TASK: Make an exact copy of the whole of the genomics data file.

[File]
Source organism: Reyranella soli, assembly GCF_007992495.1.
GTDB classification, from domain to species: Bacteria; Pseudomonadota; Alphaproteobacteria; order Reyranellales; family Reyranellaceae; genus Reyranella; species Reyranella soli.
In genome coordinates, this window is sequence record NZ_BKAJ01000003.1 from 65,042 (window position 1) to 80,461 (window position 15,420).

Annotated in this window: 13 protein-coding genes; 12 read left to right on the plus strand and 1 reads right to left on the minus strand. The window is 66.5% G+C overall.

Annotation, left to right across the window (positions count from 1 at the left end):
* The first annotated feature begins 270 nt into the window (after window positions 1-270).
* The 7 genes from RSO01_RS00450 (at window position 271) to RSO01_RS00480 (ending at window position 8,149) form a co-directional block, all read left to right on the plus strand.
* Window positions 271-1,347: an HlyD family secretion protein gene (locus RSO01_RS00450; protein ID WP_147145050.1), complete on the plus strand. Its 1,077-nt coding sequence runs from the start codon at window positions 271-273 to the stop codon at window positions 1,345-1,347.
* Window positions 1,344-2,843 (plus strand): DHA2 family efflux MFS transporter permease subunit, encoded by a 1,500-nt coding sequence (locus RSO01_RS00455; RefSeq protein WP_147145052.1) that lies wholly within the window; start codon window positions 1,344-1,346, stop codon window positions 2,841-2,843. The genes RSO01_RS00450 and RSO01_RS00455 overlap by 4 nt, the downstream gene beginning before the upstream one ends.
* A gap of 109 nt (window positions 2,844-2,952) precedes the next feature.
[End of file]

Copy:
Source organism: Reyranella soli, assembly GCF_007992495.1.
GTDB classification, from domain to species: Bacteria; Pseudomonadota; Alphaproteobacteria; order Reyranellales; family Reyranellaceae; genus Reyranella; species Reyranella soli.
In genome coordinates, this window is sequence record NZ_BKAJ01000003.1 from 65,042 (window position 1) to 80,461 (window position 15,420).

Annotated in this window: 13 protein-coding genes; 12 read left to right on the plus strand and 1 reads right to left on the minus strand. The window is 66.5% G+C overall.

Annotation, left to right across the window (positions count from 1 at the left end):
* The first annotated feature begins 270 nt into the window (after window positions 1-270).
* The 7 genes from RSO01_RS00450 (at window position 271) to RSO01_RS00480 (ending at window position 8,149) form a co-directional block, all read left to right on the plus strand.
* Window positions 271-1,347: an HlyD family secretion protein gene (locus RSO01_RS00450; protein ID WP_147145050.1), complete on the plus strand. Its 1,077-nt coding sequence runs from the start codon at window positions 271-273 to the stop codon at window positions 1,345-1,347.
* Window positions 1,344-2,843 (plus strand): DHA2 family efflux MFS transporter permease subunit, encoded by a 1,500-nt coding sequence (locus RSO01_RS00455; RefSeq protein WP_147145052.1) that lies wholly within the window; start codon window positions 1,344-1,346, stop codon window positions 2,841-2,843. The genes RSO01_RS00450 and RSO01_RS00455 overlap by 4 nt, the downstream gene beginning before the upstream one ends.
* A gap of 109 nt (window positions 2,844-2,952) precedes the next feature.